Video Reports

Embed this video

Copy Code

Link to this video

Get LinkEmbedLicenseRecommend (-)Print
Bookmark and Share

By Christine Benz | 04-17-2013 02:00 PM

Bogle: We Need to Fix the Bond Index

The benchmark index doesn't reflect the true allocations of U.S. bond investors, and the industry needs to look again at corporate-bond index funds or rework the current index, says Vanguard founder Jack Bogle.

Christine Benz: Hi, I'm Christine Benz for Morningstar.com. Investors have been heavily buying equity index funds, but they have been less enthusiastic about indexed bond products. Joining me to discuss role of bond index funds in investor portfolios is John C. Bogle. He is the founder and former chairman of the Vanguard Group.

Jack, thank you so much for being here.

John C. Bogle: It's always fun to be with you, Christine.

Benz: Let's talk about bond indexing, Jack. We've seen performance of [broad market] bond index funds relative to our intermediate-term bond category look a little [volatile] in recent years. So, in 2011 they did great. More recently they haven't looked as good. Active funds have actually done better. What do you think is the underpinning of that performance bifurcation?

Bogle: There is just no doubt about what the underpinning is, and that is the Barclays Capital U.S. Aggregate Bond Index is very heavily weighted around 70% in U.S. Treasuries and U.S. agencies, government instruments, if you will. And that 70% is working at a very low yield, and the other 30% probably much more resembles what the average bond fund is doing out there, the intermediate-term bond fund, which is the appropriate maturity.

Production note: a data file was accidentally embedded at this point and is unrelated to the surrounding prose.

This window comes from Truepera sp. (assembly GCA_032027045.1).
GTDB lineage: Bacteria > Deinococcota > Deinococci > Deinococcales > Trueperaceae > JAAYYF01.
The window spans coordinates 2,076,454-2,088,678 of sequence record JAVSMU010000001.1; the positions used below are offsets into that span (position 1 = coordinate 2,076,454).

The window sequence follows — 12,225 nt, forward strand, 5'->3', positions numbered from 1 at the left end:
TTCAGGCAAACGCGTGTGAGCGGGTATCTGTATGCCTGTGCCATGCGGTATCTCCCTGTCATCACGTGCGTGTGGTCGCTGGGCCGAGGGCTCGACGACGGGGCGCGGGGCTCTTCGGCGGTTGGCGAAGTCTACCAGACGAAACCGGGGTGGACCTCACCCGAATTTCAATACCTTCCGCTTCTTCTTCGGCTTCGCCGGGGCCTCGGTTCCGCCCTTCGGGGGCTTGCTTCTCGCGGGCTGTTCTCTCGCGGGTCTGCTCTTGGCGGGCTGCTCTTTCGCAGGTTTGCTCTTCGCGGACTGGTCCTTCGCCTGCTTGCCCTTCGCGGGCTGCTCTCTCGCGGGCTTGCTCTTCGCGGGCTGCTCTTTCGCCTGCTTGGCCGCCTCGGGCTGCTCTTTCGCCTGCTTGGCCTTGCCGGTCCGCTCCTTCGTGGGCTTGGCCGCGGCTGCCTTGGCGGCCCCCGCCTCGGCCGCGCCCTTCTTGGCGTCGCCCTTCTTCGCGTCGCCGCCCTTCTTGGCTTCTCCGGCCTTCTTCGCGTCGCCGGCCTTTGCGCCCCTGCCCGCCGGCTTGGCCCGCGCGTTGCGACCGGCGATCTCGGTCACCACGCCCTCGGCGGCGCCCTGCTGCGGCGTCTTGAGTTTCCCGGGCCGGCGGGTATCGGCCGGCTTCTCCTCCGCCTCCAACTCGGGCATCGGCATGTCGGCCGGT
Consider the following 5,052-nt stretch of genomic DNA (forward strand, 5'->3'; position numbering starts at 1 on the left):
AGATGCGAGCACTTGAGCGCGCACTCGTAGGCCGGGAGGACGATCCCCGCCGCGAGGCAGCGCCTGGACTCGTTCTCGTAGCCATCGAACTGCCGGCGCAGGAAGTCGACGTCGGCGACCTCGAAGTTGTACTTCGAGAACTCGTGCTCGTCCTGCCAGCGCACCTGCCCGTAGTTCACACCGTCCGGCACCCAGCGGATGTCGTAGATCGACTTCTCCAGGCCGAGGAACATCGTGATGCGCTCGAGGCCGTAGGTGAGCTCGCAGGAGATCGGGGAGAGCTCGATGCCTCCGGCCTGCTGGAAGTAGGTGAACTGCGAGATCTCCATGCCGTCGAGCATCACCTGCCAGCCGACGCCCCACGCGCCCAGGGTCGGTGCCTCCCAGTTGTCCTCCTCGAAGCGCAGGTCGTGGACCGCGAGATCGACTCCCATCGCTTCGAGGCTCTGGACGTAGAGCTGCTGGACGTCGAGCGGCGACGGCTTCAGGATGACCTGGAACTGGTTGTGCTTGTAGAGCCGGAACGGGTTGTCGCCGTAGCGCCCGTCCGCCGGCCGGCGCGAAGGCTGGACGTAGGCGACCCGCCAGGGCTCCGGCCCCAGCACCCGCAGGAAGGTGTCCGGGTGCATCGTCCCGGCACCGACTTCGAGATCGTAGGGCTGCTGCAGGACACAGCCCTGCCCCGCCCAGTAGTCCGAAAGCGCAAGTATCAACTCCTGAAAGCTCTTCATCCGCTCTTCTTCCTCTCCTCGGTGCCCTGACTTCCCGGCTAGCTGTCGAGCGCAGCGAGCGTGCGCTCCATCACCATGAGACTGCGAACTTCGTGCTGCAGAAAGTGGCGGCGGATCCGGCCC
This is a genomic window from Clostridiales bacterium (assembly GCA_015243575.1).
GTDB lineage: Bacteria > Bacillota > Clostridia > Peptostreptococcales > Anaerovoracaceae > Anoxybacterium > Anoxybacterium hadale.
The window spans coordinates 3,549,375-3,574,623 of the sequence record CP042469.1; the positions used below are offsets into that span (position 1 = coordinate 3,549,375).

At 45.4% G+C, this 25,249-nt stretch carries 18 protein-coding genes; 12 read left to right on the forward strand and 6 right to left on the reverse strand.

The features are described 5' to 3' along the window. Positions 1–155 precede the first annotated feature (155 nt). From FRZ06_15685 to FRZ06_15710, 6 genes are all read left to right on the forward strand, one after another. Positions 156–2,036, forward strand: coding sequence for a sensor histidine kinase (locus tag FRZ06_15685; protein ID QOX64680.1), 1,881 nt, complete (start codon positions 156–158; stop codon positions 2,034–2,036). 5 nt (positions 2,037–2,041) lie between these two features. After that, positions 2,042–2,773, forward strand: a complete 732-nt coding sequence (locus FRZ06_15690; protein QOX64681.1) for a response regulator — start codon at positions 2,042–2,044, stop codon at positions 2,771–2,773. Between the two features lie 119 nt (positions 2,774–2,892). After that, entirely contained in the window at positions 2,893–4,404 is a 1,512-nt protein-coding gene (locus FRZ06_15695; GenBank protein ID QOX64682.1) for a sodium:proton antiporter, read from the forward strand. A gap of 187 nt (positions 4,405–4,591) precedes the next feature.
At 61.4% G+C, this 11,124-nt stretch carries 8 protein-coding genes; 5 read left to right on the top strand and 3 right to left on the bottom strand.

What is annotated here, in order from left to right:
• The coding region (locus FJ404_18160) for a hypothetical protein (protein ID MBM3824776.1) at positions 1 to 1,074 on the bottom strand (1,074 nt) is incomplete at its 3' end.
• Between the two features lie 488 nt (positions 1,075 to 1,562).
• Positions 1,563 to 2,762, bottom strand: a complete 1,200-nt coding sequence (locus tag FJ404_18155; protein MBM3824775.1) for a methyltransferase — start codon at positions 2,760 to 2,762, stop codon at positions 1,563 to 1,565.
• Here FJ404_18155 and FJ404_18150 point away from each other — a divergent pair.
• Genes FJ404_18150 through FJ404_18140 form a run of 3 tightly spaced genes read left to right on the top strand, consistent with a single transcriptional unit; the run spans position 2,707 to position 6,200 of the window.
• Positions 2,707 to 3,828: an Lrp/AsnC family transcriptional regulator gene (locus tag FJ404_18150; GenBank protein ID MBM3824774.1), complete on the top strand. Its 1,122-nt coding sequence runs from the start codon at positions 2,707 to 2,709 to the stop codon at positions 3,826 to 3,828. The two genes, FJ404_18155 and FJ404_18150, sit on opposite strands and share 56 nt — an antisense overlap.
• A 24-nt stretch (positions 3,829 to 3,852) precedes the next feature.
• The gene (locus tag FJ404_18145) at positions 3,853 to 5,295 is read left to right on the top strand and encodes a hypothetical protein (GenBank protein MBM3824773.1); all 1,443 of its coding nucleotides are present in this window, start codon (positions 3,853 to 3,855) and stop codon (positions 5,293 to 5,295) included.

Benz: So, the intermediate-term funds, the active funds, are generally heavily skewed toward corporate bonds?

Bogle: Very, very much so.

Benz: One thing when you look at current yields of say corporate bonds versus the Barclays Aggregate Bond Index, you see that corporate bonds have a big leg up in terms of current yields, 1.2% roughly for the Barclays Aggregate and roughly close to 3.0% for corporate bonds. And given that historically current yields have been a good predictor of future bond market performance, why would anyone hunker down in the Barclays Aggregate given that yield disadvantage?

Bogle: Well, let me first say that the Barclays bond indexes are cost-free. And if you look at the average return of a managed intermediate-term bond fund, their average yield is 1.65%. That's a long way from that almost 3.0% that you just mentioned. And that's because they have an average expense ratio of 90 basis points.

Again, that sales charge is one more cost. That's not taken into account here, and that's another point. So, for a five-year holder of an intermediate-term bond fund, by the time when that corporate index is yielding, say 3%, he loses almost a point, 100 basis points, to expenses and other 100 basis points to sales charges.

So, in the long run, the appropriate index is going to win, and the problem we're dealing with right now is that the Barclays Agg is so heavily loaded with government [bonds] that it's not a fair comparison.

Read Full Transcript
{1}
{1}
{2}
{0}-{1} of {2} Comments
{0}-{1} of {2} Comment
{1}
{5}
  • This post has been reported.
  • Comment removed for violation of Terms of Use ({0})
    Please create a username to comment on this article
    Username: